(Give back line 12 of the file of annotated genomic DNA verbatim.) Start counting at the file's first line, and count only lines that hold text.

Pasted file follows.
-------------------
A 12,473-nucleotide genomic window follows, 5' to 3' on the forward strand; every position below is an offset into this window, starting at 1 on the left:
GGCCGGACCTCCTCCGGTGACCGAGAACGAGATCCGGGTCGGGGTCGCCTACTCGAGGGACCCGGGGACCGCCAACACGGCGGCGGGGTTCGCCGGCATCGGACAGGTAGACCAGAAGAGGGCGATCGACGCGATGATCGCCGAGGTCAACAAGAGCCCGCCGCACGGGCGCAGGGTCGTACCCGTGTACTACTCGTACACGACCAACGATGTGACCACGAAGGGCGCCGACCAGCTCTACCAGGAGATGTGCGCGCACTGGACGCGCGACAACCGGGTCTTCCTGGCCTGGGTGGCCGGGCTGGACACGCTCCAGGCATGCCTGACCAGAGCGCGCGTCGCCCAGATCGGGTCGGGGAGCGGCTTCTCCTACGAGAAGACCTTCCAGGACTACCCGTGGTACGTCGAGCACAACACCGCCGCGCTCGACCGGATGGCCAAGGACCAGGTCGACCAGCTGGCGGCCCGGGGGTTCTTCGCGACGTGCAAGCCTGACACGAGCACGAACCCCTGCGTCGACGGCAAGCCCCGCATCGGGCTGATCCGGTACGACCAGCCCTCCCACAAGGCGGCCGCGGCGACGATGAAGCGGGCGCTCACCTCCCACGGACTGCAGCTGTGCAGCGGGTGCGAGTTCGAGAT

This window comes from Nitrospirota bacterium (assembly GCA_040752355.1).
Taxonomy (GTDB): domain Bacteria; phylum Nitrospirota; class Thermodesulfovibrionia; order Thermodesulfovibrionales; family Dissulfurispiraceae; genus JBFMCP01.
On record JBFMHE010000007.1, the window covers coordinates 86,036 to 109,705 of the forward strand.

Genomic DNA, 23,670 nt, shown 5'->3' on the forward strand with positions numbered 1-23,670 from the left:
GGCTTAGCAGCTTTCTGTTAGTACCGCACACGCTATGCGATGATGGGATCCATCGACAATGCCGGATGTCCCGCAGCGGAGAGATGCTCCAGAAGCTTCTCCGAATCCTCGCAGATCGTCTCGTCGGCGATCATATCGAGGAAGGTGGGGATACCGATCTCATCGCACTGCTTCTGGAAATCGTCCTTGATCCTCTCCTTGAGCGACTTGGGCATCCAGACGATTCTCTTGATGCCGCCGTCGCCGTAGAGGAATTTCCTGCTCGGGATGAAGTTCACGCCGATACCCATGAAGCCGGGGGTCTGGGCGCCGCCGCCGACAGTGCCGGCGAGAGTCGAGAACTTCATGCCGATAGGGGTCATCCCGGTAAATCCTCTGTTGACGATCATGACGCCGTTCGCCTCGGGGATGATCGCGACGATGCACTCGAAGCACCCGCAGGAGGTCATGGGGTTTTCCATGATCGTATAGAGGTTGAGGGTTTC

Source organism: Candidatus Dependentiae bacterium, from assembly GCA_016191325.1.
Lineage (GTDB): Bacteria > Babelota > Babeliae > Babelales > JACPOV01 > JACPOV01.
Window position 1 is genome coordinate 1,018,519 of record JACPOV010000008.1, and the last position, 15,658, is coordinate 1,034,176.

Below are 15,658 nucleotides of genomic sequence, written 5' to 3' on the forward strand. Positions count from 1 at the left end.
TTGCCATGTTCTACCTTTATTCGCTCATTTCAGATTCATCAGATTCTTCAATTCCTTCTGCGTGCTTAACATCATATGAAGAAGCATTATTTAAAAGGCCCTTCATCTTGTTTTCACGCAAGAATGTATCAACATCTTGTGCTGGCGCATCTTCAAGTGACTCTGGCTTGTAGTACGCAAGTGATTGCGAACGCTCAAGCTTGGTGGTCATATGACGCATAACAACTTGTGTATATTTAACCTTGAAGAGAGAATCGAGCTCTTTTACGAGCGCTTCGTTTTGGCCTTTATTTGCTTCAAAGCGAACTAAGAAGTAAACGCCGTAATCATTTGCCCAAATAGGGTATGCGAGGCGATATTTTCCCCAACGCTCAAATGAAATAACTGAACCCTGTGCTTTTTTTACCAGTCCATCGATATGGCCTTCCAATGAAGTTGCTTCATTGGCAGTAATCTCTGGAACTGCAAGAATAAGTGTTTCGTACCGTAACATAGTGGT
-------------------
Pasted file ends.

TTGCCATGTTCTACCTTTATTCGCTCATTTCAGATTCATCAGATTCTTCAATTCCTTCTGCGTGCTTAACATCATATGAAGAAGCATTATTTAAAAGGCCCTTCATCTTGTTTTCACGCAAGAATGTATCAACATCTTGTGCTGGCGCATCTTCAAGTGACTCTGGCTTGTAGTACGCAAGTGATTGCGAACGCTCAAGCTTGGTGGTCATATGACGCATAACAACTTGTGTATATTTAACCTTGAAGAGAGAATCGAGCTCTTTTACGAGCGCTTCGTTTTGGCCTTTATTTGCTTCAAAGCGAACTAAGAAGTAAACGCCGTAATCATTTGCCCAAATAGGGTATGCGAGGCGATATTTTCCCCAACGCTCAAATGAAATAACTGAACCCTGTGCTTTTTTTACCAGTCCATCGATATGGCCTTCCAATGAAGTTGCTTCATTGGCAGTAATCTCTGGAACTGCAAGAATAAGTGTTTCGTACCGTAACATAGTGGT